Most of the problems that have beset the Baltimore Orioles, once the epitome of stability, can be traced to the ownership regime of the late Edward Bennett Williams, who allowed his fervor as a fan to determine on-the-field decisions. It's at times like this, with the club showing the worst record in the major leagues, that the genesis of decline comes into focus.
A once-prideful franchise began to come apart at the seams, much the way one of those old "nickel rockets" unraveled after it skipped off a skinned infield. It was Williams who fired Joe Altobelli as manager less than two years after he directed the club to a World Series. Altobelli was replaced by a recycled Earl Weaver, who found out the hard way that the lack of talent wouldn't allow him to think runs across home plate.
Meanwhile, Williams referred to Altobelli as a "cement head" and let him dangle from the rope before cutting him down and naming Weaver. The treatment of Altobelli represents one of the lowest points in the history of the franchise. And even Frank Robinson, the latest Orioles manager to be terminated, said he thought Altobelli deserved more time. Robinson, too.
After Weaver retired the second time to own race horses and play golf the year-around, Cal Ripken Sr. became the manager, a reward for serving the organization in the minor leagues for 13 years. Williams said Ripken showed "self-discipline" when the Orioles went on a long, tiring trip to Japan in 1984 by never removing his necktie in the cabin of the plane.
Robinson became a coach for the Orioles, while Altobelli, Weaver and Ripken were in charge, and then moved to the front office. He came back to managing after Ripken was released six games into the 1988 season. Some of Ripken's friends said Robinson "second guessed" him, even though it could have been an expression of an analytical opinion.
Now Robinson has been offered the opportunity, after being "fired" as manager, of a reassignment to the front office, which
is where he was three years ago, working with general manager Roland Hemond. Before Hemond arrived, a man considered by his contemporaries to be one of the game's most competent general managers, Hank Peters, was fired. He was quickly signed by the Cleveland Indians to fill the same job he was doing here.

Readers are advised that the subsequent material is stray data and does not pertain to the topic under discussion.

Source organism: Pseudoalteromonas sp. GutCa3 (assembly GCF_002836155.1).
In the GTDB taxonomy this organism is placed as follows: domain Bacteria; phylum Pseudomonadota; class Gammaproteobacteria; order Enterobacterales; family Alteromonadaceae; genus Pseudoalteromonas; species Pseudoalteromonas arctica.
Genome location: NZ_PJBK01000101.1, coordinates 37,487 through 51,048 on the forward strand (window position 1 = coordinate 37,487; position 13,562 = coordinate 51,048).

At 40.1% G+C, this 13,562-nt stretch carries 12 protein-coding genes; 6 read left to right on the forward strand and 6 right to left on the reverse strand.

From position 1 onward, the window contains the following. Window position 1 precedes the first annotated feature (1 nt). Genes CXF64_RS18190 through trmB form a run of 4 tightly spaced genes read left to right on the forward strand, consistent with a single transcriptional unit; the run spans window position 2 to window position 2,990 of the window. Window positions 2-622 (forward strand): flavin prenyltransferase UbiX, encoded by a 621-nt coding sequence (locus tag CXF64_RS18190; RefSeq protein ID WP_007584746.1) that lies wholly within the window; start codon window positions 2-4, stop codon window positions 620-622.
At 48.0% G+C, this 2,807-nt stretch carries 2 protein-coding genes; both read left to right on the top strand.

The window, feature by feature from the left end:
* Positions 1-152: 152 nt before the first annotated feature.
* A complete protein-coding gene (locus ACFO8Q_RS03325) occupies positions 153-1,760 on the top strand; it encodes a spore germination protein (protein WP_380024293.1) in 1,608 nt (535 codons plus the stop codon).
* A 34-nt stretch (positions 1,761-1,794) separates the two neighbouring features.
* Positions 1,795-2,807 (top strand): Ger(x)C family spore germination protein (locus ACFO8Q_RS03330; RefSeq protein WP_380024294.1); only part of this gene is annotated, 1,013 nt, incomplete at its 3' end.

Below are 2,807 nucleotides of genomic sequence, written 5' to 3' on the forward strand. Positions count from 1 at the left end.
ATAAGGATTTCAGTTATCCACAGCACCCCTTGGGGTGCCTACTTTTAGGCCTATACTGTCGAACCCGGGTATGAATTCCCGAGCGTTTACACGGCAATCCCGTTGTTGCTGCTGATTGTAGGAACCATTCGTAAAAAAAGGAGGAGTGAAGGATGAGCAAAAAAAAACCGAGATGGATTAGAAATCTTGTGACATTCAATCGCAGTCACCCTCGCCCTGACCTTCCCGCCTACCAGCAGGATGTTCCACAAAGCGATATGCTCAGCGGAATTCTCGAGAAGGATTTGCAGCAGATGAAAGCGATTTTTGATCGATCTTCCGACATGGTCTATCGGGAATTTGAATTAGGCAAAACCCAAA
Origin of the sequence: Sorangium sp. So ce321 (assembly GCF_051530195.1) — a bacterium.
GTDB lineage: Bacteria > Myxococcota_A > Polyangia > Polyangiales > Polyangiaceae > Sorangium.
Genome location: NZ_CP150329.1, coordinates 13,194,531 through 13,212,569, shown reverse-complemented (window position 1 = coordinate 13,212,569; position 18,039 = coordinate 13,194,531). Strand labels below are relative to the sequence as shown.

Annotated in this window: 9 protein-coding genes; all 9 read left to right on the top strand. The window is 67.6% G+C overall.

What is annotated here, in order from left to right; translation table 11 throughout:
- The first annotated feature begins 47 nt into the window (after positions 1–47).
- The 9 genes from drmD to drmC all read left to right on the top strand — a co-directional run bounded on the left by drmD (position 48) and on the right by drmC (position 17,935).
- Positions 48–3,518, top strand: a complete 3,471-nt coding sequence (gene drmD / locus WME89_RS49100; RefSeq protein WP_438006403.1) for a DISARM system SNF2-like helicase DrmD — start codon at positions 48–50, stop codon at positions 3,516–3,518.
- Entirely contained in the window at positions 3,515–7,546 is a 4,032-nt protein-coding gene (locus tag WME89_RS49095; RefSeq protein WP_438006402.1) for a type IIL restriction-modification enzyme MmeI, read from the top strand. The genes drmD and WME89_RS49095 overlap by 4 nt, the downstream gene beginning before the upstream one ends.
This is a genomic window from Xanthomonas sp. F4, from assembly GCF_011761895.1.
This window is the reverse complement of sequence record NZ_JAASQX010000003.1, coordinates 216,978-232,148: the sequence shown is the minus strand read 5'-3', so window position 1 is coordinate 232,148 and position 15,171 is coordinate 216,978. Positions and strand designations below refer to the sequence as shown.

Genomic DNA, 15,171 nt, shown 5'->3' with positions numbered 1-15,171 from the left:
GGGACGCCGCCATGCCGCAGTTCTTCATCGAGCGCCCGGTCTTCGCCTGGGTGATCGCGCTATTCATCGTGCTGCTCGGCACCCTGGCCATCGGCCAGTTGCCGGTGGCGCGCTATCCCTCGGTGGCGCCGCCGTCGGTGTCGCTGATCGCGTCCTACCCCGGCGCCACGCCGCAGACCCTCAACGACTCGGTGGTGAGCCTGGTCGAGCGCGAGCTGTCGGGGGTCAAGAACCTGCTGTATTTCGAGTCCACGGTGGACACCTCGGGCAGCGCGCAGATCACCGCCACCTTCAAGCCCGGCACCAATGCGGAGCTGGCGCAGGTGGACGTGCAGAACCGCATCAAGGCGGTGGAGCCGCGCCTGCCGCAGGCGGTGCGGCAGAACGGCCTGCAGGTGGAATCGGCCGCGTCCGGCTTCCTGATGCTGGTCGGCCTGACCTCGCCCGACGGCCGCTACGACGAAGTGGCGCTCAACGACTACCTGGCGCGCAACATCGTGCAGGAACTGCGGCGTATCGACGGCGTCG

Robinson then moved back to the dugout as manager and now, with another turn of the wheel, has been offered a front-office post. But strike up the band. The game of musical chairs goes on again. Robinson has come full circle. The Orioles' president, Larry Lucchino, said Robinson was being offered a chance to return to the front office and assured the media it wasn't being done for "nostalgia's sake."
But the Orioles fully realize by terminating Frank as manager and turning him into a martyr, at least in the public perception, they had better do all they can to cover their public relations tracks. His retention would serve to accomplish just that, even though Lucchino and Hemond never said that was an objective. But they weren't going to mistreat an old hero.
It was disturbing to hear Robinson say "time" had changed his agreement, referring to the deal he thought he had when he left the executive offices to take over in the dugout. He said, furthermore, "he would not hold people to the language of the contract and they wouldn't hold me." Again, he said "time" had altered the arrangement but didn't explain why.
And from another aspect, there was ambiguity. Robinson insisted "the talent [he had] would be successful at this level." But he's the ex-manager not because of what he didn't do but what the team failed to fulfill under his direction. The performance was dismal.
Robinson refused to cop out on the injury to Glenn Davis. "He made our entire lineup better, not just Cal Ripken Jr. You can't dump all the responsibility on his shoulders. When we lost him it was a big void," said Robinson.
Philosophically, he said what managers have known for a century. "If you stay around long enough you're going to be fired," which even happened to a man named Casey Stengel after he won 10 pennants in 12 years with the New York Yankees. The Orioles have gotten into their present predicament because of an ongoing series of moves that took them away from how they used to do things.
Those errors compounded themselves. The record book, and a look back, provides insight into the disturbing decline of what used to be baseball's most successful operation.